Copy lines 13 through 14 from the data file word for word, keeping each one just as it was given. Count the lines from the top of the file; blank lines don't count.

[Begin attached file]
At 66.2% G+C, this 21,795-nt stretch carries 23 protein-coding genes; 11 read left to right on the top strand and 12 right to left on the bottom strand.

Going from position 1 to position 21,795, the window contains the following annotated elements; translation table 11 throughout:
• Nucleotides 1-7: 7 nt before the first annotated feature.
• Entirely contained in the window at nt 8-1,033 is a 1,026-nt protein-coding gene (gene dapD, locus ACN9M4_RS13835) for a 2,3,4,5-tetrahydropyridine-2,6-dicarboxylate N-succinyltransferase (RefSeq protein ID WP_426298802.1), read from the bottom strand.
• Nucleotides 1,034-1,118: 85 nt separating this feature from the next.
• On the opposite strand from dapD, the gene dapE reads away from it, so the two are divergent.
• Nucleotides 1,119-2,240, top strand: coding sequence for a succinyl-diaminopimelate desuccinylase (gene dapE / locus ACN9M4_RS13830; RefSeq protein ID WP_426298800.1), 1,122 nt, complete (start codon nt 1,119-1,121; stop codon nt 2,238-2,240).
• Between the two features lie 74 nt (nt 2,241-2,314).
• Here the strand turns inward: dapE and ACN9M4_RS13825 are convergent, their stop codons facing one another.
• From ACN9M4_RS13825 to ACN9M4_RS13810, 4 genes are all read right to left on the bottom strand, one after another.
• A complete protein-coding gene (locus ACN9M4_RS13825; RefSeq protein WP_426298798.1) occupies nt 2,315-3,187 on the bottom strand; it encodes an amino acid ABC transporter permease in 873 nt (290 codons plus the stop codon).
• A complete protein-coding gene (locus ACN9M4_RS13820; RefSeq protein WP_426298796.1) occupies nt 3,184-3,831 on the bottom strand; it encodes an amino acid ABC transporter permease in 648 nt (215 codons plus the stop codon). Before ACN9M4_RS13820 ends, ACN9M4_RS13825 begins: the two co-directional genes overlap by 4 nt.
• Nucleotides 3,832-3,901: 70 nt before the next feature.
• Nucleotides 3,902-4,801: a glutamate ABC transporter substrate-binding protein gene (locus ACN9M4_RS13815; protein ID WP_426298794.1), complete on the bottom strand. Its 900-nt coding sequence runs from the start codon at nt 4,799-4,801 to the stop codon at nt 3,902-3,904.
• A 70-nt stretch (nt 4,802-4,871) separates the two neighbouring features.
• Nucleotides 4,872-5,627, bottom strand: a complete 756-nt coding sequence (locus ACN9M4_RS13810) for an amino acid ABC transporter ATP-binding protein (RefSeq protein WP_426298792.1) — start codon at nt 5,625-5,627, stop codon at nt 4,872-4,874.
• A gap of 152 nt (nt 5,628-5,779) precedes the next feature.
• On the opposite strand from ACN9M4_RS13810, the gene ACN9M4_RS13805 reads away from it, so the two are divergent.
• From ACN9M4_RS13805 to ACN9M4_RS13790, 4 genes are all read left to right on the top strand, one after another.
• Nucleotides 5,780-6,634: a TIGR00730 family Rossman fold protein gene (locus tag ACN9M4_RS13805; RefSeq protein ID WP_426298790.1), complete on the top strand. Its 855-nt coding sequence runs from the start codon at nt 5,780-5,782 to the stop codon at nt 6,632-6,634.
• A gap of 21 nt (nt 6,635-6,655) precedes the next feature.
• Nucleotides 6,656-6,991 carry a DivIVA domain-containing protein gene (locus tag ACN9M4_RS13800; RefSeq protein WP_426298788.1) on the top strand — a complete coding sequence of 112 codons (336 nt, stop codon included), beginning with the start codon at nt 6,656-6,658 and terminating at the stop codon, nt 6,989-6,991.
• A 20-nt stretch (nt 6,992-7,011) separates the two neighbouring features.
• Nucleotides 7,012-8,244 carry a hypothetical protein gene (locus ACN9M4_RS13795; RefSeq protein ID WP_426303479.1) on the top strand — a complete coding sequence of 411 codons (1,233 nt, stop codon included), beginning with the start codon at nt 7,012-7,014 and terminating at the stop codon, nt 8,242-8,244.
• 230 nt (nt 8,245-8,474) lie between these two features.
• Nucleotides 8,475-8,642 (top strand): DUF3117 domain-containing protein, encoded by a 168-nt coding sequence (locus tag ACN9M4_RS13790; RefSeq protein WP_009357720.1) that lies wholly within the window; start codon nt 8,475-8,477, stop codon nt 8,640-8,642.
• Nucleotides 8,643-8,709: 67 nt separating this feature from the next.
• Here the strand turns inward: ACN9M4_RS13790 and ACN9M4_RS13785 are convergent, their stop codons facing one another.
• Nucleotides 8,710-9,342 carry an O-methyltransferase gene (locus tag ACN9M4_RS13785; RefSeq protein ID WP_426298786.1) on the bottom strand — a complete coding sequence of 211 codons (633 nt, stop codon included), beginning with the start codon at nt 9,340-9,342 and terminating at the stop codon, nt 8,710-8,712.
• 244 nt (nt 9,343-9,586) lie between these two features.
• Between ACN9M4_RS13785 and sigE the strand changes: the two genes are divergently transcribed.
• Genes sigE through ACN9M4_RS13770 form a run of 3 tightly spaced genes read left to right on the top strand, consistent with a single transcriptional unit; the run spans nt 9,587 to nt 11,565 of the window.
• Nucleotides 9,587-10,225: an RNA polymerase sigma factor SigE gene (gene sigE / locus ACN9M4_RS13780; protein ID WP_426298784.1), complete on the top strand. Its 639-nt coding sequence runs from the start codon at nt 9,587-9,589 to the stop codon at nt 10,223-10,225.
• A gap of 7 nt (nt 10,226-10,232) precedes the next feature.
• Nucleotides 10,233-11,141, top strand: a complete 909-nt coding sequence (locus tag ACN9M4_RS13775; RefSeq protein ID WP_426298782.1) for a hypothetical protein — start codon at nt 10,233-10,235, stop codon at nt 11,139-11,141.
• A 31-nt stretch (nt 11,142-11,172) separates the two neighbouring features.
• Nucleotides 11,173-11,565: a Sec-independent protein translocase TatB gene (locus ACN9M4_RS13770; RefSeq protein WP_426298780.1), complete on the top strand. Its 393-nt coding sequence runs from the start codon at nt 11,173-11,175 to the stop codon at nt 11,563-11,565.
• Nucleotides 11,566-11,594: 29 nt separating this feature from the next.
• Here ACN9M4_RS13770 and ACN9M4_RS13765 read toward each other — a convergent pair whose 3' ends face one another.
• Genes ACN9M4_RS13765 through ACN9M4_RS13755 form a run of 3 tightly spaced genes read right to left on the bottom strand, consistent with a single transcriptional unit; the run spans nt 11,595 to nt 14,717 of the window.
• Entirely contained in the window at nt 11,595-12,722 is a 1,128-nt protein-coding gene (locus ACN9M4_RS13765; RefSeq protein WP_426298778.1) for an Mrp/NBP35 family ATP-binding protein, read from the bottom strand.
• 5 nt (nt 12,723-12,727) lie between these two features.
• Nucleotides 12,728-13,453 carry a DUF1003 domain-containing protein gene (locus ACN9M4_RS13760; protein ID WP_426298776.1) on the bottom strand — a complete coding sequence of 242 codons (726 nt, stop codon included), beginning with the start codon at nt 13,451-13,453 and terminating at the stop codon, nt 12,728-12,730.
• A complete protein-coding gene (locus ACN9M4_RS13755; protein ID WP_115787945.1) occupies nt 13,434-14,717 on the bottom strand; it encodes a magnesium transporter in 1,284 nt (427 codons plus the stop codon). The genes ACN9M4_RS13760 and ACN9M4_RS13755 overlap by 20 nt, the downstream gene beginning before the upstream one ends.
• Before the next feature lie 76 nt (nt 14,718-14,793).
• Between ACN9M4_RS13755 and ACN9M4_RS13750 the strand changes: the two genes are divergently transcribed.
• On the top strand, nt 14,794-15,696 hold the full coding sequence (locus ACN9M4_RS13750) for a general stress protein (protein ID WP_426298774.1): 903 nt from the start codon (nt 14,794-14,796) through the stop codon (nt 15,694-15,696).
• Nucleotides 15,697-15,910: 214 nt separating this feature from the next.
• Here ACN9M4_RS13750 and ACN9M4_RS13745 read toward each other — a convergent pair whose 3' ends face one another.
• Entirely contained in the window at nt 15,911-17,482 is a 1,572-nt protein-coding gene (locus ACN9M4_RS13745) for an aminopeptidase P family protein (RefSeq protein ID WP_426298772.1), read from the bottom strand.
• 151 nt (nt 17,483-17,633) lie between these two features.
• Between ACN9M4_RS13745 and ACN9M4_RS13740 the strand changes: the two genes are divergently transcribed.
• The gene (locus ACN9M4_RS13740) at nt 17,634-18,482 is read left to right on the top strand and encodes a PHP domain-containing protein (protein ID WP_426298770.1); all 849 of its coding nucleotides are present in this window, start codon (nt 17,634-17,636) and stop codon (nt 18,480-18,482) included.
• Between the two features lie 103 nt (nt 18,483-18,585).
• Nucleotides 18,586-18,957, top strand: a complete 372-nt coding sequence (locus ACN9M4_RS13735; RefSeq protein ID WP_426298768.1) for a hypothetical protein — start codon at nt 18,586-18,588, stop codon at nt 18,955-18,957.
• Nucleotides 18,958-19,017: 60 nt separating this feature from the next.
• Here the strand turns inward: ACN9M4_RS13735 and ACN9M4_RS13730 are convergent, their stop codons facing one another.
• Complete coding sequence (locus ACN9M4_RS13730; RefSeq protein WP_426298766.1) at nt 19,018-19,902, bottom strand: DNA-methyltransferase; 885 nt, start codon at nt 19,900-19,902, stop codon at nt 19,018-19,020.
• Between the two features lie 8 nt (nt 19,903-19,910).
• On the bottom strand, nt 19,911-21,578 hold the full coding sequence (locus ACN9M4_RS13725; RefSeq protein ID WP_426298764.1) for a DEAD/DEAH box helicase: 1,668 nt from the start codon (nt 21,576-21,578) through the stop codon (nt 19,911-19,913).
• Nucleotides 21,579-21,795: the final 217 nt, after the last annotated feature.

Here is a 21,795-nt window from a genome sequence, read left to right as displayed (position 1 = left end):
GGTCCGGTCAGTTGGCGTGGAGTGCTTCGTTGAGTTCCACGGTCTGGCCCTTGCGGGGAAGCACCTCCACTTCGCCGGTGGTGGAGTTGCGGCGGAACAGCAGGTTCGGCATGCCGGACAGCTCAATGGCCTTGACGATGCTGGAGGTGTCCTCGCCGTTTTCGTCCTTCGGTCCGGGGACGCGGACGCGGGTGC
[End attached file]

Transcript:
• Nucleotides 3,832-3,901: 70 nt before the next feature.
• Nucleotides 3,902-4,801: a glutamate ABC transporter substrate-binding protein gene (locus ACN9M4_RS13815; protein ID WP_426298794.1), complete on the bottom strand. Its 900-nt coding sequence runs from the start codon at nt 4,799-4,801 to the stop codon at nt 3,902-3,904.